Where and with whom have you studied (undergraduate, graduate, postdoc)?
I studied biology in the University of the Basque Country in my hometown and moved to Madrid to focus my degree on biomedical sciences at the Complutense University. I met Guillermo in a practical course on genetic engineering, and his vision of science motivated me to join his laboratory as PhD student. Once I completed my PhD, my wife and I decided that living in the US would be both a personal and professional adventure, and we joined the laboratory of Pier Paolo Pandolfi in New York, whom we followed later that year to Beth Israel Deaconess Medical Center in Boston. In 2010, I returned to Bilbao to start my independent line of research.
What interested you about your current area of study?
At first, it was the clinical need of understanding the molecular basis of cancer. The complexity of the disease. The convoluted, yet intuitive, regulation of cellular signaling and metabolic homeostasis, and the versatility of tumor cells to overcome anticancer therapies. But in the past few years I have reformulated the way I perceive this deadly disease. Cancer is nature in a box: the rules of ecology and evolution packed in a few millions of cells that compete, adapt, evolve, and expire in the snap of a finger. If cancer did not represent the deadly disease we know, it would be the most fascinating biological context to understand life.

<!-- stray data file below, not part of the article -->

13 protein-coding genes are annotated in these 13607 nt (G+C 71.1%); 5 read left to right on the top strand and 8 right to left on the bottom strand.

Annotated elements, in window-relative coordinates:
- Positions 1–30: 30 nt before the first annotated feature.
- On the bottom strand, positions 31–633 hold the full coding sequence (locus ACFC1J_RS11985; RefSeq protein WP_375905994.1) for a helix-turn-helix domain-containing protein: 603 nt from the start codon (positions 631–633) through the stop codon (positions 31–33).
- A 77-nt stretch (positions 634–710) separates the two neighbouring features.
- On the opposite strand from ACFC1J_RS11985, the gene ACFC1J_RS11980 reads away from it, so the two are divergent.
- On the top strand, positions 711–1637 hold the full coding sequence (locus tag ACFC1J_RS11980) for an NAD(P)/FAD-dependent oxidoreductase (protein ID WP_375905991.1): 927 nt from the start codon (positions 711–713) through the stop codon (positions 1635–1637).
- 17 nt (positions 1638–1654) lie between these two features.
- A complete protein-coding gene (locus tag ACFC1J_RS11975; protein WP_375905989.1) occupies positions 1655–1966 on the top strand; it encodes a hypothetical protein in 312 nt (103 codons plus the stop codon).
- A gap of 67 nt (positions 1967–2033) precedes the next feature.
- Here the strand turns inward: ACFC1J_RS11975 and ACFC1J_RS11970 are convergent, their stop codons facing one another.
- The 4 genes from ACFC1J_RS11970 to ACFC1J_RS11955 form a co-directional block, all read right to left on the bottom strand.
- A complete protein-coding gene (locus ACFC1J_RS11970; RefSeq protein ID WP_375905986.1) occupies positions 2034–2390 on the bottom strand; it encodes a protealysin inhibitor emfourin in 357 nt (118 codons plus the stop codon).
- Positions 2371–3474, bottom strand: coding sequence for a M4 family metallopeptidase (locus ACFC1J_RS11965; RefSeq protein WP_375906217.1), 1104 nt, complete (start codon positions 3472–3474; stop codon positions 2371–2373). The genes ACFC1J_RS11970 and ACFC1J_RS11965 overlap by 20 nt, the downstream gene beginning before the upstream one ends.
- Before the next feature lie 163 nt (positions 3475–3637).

What are you currently working on? What is up next for you?
My laboratory is interested in understanding the rapid adaptive changes that govern the process of cancer progression. Without underestimating the relevance of genomic aberrations, the volatile nature of the tumor microenvironment requires cancer cells to rely on epigenetic alterations (in the broad sense, including transcriptional and metabolic changes). I believe that this adaptability lies at the core of the capacity of tumor cells to outcompete nontransformed counterparts and represents the focus of our research.